BPA makes mice anxious, forgetful.

Apr 15, 2010

Tian, YH, JH Baek, SY Lee and CG Jang. 2010. Prenatal and postnatal exposure to bisphenol A induces anxiolytic behaviors and cognitive deficits in mice. Synapse 64: 432-439. doi:10.1002/syn.20746.

Synopsis by Laura Vandenberg

Memory and anxiety behavior were affected in mice that were exposed to low levels of BPA as youngsters, adding more concrete evidence that early life exposure to the synthetic estrogen can alter brain function.

Mice exposed to low levels of bisphenol A (BPA) during early development had impaired memory and altered levels of anxiety later in life, finds a study published in the journal Synapse. These behavioral effects could be related to the changes seen in certain regions of the rodents' brains that control cognition and impulsiveness.

The results support a growing body of research that suggests exposure to BPA early in life alters brain development and affects behaviors in a number of ways. It also adds more evidence to concerns about exposure of humans to BPA during fetal development and infancy. The period of exposure in this study is similar to the third trimester and right after birth in people.

BPA is a widely-used chemical used to make polycarbonate plastics and epoxy resins. It is found in food and drink can linings, some plastic bottles, dental sealants, carbonless paper and many other products. Human exposure through food, air and water is widespread. This, coupled with evidence of an array of health effects, has raised concerns about its safety. Animal studies indicate that exposure during development and early life can alter reproductive organs, the central nervous system and other organs and systems.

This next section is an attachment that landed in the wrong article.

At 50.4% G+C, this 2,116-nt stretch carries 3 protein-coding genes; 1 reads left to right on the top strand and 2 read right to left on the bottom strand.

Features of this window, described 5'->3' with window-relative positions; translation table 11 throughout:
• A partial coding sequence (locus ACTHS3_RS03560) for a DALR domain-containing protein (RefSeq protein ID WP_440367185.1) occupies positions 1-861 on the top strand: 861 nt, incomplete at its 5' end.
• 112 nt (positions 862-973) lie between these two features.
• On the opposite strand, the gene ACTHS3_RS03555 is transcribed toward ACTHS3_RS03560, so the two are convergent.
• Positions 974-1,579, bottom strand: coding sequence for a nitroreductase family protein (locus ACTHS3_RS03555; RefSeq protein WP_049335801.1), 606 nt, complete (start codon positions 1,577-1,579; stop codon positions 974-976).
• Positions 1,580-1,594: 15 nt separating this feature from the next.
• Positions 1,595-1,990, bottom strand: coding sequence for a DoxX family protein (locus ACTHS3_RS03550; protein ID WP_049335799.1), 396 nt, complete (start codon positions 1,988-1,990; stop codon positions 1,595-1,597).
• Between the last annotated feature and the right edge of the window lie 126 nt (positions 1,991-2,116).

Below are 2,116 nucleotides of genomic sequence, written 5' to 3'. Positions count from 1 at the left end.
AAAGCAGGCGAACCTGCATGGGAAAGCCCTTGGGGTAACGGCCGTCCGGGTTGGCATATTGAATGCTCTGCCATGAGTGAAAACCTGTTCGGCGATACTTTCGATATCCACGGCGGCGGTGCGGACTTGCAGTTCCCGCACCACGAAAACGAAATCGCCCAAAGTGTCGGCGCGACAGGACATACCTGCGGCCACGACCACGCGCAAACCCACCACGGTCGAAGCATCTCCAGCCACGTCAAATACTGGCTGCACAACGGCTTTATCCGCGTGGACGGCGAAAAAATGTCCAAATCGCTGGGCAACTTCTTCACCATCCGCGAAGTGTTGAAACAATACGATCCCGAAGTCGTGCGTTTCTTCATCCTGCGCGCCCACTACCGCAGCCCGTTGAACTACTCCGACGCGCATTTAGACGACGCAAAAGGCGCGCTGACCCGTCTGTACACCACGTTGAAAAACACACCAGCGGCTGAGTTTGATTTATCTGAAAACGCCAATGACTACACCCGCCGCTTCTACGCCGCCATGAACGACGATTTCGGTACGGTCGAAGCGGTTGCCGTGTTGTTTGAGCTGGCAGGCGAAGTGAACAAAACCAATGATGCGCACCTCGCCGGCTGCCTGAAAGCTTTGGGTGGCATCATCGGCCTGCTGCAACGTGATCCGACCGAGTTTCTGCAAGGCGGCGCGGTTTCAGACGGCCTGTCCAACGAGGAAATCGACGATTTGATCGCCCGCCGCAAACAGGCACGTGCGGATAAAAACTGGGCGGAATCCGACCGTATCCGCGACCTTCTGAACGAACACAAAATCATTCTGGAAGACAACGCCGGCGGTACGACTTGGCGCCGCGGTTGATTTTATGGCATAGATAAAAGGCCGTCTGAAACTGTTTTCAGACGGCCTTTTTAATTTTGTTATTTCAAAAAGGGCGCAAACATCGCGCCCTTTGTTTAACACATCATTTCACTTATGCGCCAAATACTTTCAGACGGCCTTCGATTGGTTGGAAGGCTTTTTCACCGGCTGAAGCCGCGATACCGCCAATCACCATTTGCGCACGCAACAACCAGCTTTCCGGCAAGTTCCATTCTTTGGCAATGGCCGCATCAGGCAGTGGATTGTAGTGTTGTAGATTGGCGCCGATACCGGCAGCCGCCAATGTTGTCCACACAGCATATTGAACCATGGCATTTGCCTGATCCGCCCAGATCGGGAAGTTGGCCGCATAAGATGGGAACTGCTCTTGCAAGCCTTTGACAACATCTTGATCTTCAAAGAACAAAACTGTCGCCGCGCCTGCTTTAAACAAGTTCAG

In the study, researchers compared mice fed one of two low doses of BPA – either 100 micrograms per kilogram per day or 500 ug/kg/day – from gestation through puberty with untreated mice. These doses were chosen because they are well below the safe dose level of 50 milligrams/kilogram/day identified by the U.S. Environmental Protection Agency.

Several different tests determined the rodents' levels of anxiety and ability to form memories. The animals exposed to the higher dose were more anxious when placed on a raised platform, and the animals exposed to the lower dose were more anxious when in an unfamiliar environment. Animals exposed to either dose had decreased memory recall when exploring a Y-shaped maze.

They also examined the how exposure altered neuron development and activity in specific areas of the brain.  Both doses changed regions of the brain that are important for controlling impulses and making memories.